Letter To My Younger self: Derek Manning, Collider

Derek Manning, creative director of Collider, writes to his 18-year-old self in Belfast about the trials and successes that lie ahead.

Letter To My Younger self: Derek Manning, We Are Collider
Letter To My Younger self: Derek Manning, We Are Collider

Dear 18-year-old-Del,

I’m writing this ‘letter’ to you as, of course, you have no idea what the internet is and are still blissful of the hours you will waste checking emails in years to come.

Right now it’s probably raining in Ireland. You are ambivalent about your A-Level exams next week and instead dream of where you will go next in life as a creative. Ignore your mum’s protests that ‘sure you can never make money from art’ – you will prove her wrong and she will be proud one day soon.

Today you are creative director in a pretty successful agency in sunny London (yes it is worth moving south if only for the climate). But our journey here wasn’t a breeze I’m afraid.

So you have set your heart on Brighton to do ‘illustration’. Don’t worry about the rejection letter coming soon – Kingston will offer you ‘Graphics & Photography’. I know you have no idea what ‘graphics’ is right now – you will love it as much as you love taking pics. Kingston will give you life-long friends and the most special of these – your amazing wife Flip. 

Your Welsh art tutor in Belfast will tell you in a couple of years that you are ‘green’ – a green, Irish, always-smiling creative. Stay green in heart  – keep smiling, be proud you are Irish. Smile more.

But lose the naïve ‘green’, which is over trusting of others. People are fallible and will let you down. Plus, there is money in marketing and not everyone puts friendship over a quick buck.

Life is not straight. It is at best a zig-zag. It took me a long time and many headaches to learn to face problems less head on and more ‘side on’ – take what life throws at you and work it! If you don’t work with what life blows your way you will never make progress on your journey.

‘Passive’ is your enemy. Stop coasting. Be active in the decisions you are asked to make. Seize the day and opportunities ahead with both hands and squeeze out all the potential. You never know where it could lead you.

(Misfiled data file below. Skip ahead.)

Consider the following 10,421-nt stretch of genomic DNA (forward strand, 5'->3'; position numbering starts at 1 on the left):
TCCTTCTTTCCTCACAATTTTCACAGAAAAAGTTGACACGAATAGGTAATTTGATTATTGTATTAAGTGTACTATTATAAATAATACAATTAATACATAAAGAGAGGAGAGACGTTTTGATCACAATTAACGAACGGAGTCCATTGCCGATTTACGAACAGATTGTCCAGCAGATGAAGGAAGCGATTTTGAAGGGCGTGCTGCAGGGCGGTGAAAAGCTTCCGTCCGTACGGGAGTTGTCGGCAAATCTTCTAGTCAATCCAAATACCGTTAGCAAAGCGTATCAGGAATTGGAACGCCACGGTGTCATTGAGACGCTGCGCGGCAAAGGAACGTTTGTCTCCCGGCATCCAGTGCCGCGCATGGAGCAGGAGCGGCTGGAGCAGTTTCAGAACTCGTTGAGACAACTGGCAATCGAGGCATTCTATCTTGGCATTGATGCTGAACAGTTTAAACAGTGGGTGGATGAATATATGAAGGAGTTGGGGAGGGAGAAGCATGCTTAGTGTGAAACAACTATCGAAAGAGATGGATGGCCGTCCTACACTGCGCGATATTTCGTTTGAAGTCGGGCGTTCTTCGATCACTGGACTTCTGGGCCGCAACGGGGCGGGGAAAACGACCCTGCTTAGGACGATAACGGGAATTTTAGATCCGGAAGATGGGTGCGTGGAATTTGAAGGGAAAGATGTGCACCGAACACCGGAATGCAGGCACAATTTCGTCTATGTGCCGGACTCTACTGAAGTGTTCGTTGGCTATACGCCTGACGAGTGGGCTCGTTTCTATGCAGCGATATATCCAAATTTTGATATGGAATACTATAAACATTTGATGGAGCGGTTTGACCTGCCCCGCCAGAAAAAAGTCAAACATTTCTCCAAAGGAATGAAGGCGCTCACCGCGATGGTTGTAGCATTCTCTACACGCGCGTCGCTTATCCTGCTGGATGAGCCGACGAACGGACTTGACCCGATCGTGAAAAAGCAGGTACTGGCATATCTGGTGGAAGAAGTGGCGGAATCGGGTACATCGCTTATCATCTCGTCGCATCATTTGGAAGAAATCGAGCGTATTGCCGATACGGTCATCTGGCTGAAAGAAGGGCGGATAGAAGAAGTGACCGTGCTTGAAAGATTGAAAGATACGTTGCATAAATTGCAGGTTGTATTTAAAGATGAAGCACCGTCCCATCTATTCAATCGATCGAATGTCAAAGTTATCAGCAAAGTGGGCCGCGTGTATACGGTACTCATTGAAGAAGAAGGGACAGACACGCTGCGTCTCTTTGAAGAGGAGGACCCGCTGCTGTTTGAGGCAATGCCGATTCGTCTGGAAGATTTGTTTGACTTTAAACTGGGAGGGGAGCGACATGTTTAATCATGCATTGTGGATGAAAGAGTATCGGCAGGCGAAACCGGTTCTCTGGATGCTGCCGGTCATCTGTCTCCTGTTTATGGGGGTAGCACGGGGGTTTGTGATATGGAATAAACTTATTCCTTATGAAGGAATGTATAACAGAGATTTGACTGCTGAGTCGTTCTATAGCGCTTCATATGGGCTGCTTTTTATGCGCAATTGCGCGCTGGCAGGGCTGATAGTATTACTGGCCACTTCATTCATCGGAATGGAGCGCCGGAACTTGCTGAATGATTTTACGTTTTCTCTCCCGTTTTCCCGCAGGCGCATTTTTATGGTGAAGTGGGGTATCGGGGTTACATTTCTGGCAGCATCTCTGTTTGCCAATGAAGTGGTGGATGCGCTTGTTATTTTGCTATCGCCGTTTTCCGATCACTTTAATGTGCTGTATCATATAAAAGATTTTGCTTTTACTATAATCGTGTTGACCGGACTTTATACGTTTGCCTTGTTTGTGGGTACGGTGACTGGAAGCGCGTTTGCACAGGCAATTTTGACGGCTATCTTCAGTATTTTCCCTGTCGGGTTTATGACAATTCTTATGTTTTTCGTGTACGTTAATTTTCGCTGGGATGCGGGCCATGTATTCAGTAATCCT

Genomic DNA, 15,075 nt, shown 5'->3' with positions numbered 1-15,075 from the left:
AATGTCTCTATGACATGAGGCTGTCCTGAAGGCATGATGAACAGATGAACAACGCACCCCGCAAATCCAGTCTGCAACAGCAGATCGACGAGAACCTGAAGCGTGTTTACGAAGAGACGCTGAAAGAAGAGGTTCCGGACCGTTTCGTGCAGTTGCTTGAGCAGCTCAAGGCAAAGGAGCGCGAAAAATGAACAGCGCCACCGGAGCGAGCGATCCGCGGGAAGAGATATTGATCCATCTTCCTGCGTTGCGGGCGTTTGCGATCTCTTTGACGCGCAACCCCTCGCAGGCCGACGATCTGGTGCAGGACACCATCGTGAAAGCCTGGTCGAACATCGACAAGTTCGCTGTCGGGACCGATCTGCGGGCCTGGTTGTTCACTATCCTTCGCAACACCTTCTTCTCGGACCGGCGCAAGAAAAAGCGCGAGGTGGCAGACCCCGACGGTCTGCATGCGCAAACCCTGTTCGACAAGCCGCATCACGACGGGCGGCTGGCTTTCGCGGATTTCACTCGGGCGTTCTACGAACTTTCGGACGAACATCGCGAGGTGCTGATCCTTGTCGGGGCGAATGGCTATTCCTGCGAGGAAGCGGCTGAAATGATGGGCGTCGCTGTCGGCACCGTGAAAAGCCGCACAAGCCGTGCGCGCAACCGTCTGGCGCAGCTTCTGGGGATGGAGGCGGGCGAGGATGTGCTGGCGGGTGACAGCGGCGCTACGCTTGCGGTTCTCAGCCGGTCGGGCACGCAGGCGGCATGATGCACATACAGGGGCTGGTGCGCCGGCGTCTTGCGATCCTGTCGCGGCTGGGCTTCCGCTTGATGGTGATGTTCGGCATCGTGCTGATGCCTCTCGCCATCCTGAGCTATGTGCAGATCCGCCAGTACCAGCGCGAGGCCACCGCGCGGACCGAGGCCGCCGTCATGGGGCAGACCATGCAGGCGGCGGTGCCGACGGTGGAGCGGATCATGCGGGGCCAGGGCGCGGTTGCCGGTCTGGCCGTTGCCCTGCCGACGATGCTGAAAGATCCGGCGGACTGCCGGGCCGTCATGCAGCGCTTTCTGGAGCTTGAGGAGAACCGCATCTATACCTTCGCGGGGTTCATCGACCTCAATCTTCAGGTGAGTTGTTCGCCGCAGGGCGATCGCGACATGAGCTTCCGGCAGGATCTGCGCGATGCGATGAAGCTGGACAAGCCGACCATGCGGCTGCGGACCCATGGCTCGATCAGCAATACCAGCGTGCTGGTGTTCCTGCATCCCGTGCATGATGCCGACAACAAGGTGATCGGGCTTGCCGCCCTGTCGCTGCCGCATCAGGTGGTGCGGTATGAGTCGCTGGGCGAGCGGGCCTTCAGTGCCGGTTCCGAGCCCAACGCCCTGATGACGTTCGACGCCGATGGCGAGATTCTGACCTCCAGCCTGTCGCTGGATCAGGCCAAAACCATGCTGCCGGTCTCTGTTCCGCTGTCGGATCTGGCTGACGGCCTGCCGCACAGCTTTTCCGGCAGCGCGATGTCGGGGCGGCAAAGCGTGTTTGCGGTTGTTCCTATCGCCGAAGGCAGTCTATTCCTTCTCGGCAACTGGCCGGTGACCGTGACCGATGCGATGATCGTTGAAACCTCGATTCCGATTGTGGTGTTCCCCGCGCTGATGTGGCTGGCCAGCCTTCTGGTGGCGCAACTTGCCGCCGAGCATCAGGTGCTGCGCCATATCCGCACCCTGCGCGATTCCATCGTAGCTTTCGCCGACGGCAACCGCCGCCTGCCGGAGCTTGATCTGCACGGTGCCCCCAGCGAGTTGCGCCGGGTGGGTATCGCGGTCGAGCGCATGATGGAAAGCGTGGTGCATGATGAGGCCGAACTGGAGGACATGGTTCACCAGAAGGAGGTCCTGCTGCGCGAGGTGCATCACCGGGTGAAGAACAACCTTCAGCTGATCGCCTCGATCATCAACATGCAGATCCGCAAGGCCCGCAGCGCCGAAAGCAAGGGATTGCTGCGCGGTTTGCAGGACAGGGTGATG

In about 10 years time you will have no job, be fighting a litigation case in the High Court (which you will win) and be trying to start a new business. You will look back on that year as your ‘best of times and worst of times’. You will always learn more in the painful times than the good times. It will teach you that the most important thing in life is friends. Enjoy the good times. Take more holidays.

In your first job, your boss will tell you on day one that the most important device in that studio is not the computer – it’s the telephone. Don’t hide behind emails and text messages (it will make sense one day) – get out and meet people face to face.

You will always achieve more in a conversation in person than abdicating responsibility to other ‘powers’ like accountants and lawyers. You are the most important power in your life. They will never make a decision for you. It’s your life – take responsibility.

Always read the small print.

Always employ the best. Your business is based on the quality of the brains and smiles inside it.

Life is too short for bad coffee and bad wine. 



More: For more letters to my younger self from the likes of RPM's Hugh Robertson, TRO's Michael Wyrley-Birch and London & Partners Tracy Halliwell, visit here.

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